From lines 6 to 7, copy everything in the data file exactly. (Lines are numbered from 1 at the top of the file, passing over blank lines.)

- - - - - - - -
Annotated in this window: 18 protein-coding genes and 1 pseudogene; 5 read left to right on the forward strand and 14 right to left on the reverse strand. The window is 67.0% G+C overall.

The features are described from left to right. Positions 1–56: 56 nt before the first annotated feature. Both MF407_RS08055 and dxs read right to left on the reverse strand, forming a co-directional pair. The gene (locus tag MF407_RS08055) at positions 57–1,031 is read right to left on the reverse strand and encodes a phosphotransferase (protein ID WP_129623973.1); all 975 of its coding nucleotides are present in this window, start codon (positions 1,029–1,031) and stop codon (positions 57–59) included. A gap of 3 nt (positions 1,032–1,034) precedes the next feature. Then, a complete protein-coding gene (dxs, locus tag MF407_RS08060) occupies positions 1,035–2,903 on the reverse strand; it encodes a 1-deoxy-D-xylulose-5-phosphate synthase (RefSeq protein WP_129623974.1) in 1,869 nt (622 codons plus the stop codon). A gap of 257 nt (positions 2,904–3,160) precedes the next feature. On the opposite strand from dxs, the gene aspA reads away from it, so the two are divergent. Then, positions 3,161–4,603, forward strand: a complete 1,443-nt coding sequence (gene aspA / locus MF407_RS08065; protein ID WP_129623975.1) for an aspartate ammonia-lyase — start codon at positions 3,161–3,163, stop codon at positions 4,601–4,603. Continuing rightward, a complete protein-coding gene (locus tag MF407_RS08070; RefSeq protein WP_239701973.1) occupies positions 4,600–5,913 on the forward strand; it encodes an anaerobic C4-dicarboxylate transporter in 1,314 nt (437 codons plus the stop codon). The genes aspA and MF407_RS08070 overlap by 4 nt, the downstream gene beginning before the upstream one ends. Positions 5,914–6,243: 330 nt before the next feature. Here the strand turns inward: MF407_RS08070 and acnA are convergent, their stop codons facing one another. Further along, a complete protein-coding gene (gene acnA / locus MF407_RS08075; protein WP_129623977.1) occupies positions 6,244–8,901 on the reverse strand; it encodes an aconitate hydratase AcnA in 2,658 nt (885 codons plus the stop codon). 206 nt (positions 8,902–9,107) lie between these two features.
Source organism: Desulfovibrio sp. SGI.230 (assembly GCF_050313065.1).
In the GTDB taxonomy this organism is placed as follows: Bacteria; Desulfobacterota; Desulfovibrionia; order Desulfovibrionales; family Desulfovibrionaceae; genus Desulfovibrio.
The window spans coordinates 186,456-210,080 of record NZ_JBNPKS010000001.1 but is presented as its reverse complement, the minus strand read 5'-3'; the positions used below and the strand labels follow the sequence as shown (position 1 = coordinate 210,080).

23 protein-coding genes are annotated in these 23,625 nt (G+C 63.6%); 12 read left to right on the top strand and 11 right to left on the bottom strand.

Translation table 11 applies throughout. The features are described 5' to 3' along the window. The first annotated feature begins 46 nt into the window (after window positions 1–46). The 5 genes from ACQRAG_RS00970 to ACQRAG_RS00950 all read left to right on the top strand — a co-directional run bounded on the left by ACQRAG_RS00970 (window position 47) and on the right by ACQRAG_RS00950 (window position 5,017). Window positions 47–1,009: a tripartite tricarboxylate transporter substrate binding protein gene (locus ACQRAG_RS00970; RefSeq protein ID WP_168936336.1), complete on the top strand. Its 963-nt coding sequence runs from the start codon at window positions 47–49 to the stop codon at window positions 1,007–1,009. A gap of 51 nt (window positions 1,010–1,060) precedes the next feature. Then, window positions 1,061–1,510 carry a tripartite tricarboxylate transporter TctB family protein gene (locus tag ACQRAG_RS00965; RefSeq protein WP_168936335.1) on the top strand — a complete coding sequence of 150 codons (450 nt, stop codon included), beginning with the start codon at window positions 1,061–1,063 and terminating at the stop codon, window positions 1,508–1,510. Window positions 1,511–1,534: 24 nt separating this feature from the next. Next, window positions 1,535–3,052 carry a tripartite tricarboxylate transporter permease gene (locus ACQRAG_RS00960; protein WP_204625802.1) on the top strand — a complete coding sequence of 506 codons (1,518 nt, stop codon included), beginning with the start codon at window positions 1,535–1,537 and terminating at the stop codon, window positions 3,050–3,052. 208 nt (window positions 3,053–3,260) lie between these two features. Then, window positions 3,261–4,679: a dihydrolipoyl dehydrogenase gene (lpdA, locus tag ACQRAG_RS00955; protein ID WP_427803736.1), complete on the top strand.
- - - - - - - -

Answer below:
23 protein-coding genes are annotated in these 23,625 nt (G+C 63.6%); 12 read left to right on the top strand and 11 right to left on the bottom strand.

Translation table 11 applies throughout. The features are described 5' to 3' along the window. The first annotated feature begins 46 nt into the window (after window positions 1–46). The 5 genes from ACQRAG_RS00970 to ACQRAG_RS00950 all read left to right on the top strand — a co-directional run bounded on the left by ACQRAG_RS00970 (window position 47) and on the right by ACQRAG_RS00950 (window position 5,017). Window positions 47–1,009: a tripartite tricarboxylate transporter substrate binding protein gene (locus ACQRAG_RS00970; RefSeq protein ID WP_168936336.1), complete on the top strand. Its 963-nt coding sequence runs from the start codon at window positions 47–49 to the stop codon at window positions 1,007–1,009. A gap of 51 nt (window positions 1,010–1,060) precedes the next feature. Then, window positions 1,061–1,510 carry a tripartite tricarboxylate transporter TctB family protein gene (locus tag ACQRAG_RS00965; RefSeq protein WP_168936335.1) on the top strand — a complete coding sequence of 150 codons (450 nt, stop codon included), beginning with the start codon at window positions 1,061–1,063 and terminating at the stop codon, window positions 1,508–1,510. Window positions 1,511–1,534: 24 nt separating this feature from the next. Next, window positions 1,535–3,052 carry a tripartite tricarboxylate transporter permease gene (locus ACQRAG_RS00960; protein WP_204625802.1) on the top strand — a complete coding sequence of 506 codons (1,518 nt, stop codon included), beginning with the start codon at window positions 1,535–1,537 and terminating at the stop codon, window positions 3,050–3,052. 208 nt (window positions 3,053–3,260) lie between these two features. Then, window positions 3,261–4,679: a dihydrolipoyl dehydrogenase gene (lpdA, locus tag ACQRAG_RS00955; protein ID WP_427803736.1), complete on the top strand.